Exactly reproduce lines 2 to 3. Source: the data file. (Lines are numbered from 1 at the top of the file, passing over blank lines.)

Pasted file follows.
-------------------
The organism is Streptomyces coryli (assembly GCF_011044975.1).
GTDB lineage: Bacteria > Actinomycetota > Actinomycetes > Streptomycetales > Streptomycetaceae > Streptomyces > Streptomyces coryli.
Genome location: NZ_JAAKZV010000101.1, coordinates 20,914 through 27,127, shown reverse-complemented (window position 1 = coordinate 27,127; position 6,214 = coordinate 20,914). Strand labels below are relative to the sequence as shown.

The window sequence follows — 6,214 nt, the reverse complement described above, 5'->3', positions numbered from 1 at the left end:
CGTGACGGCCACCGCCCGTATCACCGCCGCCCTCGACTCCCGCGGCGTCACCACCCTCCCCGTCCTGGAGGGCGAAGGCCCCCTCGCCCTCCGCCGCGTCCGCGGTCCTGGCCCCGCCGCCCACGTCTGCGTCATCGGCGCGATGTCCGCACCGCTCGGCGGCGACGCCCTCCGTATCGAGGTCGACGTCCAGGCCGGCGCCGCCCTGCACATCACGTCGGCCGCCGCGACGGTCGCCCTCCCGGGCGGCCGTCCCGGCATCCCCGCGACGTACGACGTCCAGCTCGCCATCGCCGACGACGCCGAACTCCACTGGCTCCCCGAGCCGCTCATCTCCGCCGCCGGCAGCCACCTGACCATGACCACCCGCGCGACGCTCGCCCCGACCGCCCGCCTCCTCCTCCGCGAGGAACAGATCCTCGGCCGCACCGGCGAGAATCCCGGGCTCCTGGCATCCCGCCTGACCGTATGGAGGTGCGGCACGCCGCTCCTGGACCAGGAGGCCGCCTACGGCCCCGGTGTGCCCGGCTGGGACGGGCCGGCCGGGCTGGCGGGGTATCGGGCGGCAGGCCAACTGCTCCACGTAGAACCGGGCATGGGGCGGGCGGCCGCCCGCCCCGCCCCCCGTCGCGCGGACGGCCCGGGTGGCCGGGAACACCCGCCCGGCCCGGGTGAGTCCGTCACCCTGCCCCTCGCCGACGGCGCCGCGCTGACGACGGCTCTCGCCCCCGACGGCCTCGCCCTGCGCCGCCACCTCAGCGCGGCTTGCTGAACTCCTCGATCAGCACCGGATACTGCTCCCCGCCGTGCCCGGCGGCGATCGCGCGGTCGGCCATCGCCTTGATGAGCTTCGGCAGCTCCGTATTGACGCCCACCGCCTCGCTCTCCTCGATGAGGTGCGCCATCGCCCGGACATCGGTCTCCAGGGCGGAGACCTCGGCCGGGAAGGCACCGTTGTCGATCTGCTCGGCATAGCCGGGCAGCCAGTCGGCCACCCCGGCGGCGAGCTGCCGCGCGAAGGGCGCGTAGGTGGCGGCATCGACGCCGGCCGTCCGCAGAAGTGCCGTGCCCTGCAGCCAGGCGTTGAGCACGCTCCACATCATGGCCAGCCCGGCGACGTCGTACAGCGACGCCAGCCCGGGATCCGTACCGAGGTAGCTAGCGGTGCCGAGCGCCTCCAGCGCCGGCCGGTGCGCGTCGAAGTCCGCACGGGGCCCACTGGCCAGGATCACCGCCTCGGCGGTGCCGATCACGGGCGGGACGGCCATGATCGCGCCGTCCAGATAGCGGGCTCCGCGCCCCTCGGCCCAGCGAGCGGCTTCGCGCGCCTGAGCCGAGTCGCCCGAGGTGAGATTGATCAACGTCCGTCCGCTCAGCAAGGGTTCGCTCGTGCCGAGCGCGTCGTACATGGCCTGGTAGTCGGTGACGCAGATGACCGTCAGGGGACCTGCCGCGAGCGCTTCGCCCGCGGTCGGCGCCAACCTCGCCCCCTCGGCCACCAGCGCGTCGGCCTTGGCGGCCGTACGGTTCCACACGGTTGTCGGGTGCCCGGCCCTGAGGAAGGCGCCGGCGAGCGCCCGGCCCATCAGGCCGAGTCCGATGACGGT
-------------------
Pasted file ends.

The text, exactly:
GTDB lineage: Bacteria > Actinomycetota > Actinomycetes > Streptomycetales > Streptomycetaceae > Streptomyces > Streptomyces coryli.
Genome location: NZ_JAAKZV010000101.1, coordinates 20,914 through 27,127, shown reverse-complemented (window position 1 = coordinate 27,127; position 6,214 = coordinate 20,914). Strand labels below are relative to the sequence as shown.